Erie County will offer one of the better tests in Pennsylvania of how effectively the rivals can tailor their messages to working-class people, according to political observers in the area. With an 87% White population and a lower percentage of college graduates than the country as a whole, the area is home to some of the White working class Trump had success reaching in 2016. Low turnout in the area among people of color — whom exit polls found overwhelmingly backed Clinton in Pennsylvania — also reflects the struggles Democrats had winning over non-White voters in the Midwest in 2016.
In Erie on Saturday, Biden depicted an out-of-touch "Park Avenue" president who broke his promises to the working class and presided over an "unequal recovery" from the post-pandemic economic crisis. He questioned what the "bottom half" got while investors and corporate titans saw their net worth balloon.
Trump held a rally Tuesday in the former steel and iron hub of Johnstown, which sits east of Pittsburgh, and delivered a message familiar to Erie County's voters. He said free-trade policies backed by Biden "decimated entire towns in your area," arguing "China wins" if the Democrat prevails on Nov. 3.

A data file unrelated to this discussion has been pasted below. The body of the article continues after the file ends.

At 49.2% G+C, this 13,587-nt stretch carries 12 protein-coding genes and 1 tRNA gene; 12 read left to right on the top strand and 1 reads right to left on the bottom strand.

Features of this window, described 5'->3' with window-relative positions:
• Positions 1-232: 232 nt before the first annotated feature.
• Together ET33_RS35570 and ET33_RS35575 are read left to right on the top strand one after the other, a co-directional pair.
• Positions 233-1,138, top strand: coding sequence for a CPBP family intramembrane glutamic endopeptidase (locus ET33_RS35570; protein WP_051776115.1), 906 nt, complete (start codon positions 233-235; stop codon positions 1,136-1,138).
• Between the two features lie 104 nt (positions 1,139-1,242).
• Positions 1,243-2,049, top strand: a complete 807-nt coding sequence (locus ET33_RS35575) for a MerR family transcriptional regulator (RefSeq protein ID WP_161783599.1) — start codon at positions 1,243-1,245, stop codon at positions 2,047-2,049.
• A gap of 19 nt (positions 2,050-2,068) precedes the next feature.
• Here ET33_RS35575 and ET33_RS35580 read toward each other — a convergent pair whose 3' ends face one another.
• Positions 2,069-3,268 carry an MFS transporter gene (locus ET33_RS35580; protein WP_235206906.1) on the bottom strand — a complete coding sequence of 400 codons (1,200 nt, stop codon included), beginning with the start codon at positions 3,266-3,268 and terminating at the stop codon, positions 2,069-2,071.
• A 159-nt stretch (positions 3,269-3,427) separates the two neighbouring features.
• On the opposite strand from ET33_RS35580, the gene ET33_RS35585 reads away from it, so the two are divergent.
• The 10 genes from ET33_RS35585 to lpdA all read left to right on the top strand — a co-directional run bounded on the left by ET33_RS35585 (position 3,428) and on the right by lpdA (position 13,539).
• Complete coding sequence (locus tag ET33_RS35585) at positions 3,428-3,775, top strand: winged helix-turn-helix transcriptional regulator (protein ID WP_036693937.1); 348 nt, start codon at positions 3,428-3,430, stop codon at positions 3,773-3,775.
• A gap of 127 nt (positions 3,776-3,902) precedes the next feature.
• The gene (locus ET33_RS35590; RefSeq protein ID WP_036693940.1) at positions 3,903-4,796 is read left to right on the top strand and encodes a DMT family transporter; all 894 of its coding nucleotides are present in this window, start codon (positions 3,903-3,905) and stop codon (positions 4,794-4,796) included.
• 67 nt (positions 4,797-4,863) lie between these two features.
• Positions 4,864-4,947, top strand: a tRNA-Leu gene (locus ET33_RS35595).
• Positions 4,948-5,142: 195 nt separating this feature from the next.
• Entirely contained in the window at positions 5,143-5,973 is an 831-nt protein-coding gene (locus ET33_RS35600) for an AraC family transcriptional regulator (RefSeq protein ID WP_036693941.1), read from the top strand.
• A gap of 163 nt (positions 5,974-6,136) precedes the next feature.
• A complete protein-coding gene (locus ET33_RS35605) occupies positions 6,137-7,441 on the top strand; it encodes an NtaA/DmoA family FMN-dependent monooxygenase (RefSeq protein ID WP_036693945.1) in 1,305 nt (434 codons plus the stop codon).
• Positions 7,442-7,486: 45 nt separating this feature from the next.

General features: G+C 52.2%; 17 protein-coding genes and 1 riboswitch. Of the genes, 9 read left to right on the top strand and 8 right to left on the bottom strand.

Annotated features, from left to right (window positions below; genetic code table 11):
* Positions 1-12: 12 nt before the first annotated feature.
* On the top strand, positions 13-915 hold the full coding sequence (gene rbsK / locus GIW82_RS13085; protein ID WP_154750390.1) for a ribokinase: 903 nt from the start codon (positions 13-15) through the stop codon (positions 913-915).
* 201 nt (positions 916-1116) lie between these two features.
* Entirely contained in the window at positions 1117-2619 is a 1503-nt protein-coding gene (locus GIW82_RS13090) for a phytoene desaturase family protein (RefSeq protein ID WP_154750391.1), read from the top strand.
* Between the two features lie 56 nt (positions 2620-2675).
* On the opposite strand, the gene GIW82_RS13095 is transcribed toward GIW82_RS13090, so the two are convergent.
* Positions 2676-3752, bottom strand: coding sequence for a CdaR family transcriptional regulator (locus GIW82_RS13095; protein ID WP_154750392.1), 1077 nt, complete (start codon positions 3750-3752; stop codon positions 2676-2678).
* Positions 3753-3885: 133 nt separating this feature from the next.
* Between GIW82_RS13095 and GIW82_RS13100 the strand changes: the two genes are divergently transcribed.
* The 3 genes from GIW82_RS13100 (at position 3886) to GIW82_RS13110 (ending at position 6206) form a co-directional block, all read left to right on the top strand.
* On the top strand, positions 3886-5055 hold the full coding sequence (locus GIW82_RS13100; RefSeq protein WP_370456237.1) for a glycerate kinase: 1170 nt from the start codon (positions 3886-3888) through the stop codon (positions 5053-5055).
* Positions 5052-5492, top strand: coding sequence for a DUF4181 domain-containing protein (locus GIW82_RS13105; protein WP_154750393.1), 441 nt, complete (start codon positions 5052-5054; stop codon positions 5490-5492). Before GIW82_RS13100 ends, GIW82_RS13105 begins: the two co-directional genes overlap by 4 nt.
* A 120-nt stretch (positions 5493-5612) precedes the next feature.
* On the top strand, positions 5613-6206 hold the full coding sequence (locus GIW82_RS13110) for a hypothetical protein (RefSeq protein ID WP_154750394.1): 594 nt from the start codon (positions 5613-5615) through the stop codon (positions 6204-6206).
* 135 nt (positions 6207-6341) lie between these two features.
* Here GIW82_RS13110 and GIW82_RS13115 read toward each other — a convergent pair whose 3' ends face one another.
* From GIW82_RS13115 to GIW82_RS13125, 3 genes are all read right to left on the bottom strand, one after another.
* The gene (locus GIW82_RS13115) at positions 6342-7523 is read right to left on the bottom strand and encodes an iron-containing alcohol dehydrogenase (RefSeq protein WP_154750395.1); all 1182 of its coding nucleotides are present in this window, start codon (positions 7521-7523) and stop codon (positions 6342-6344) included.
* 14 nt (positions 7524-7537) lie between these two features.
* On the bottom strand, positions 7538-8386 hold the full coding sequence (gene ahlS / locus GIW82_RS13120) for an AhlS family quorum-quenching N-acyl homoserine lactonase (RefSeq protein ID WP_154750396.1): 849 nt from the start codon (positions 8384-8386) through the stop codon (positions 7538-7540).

Biden chose to focus on the economy in an area that has recovered more slowly from the coronavirus-related shutdowns than the country as a whole. Erie County had an 11.1% unemployment rate in August — higher than the Pennsylvania and national marks of 10.3% and 8.4%, respectively.
The Democrat touted his recovery plan, which aims to boost the economy by promoting American-made products, revamping U.S. infrastructure, investing in clean energy, enacting a $15-per-hour minimum wage and putting in place stronger workplace safety requirements.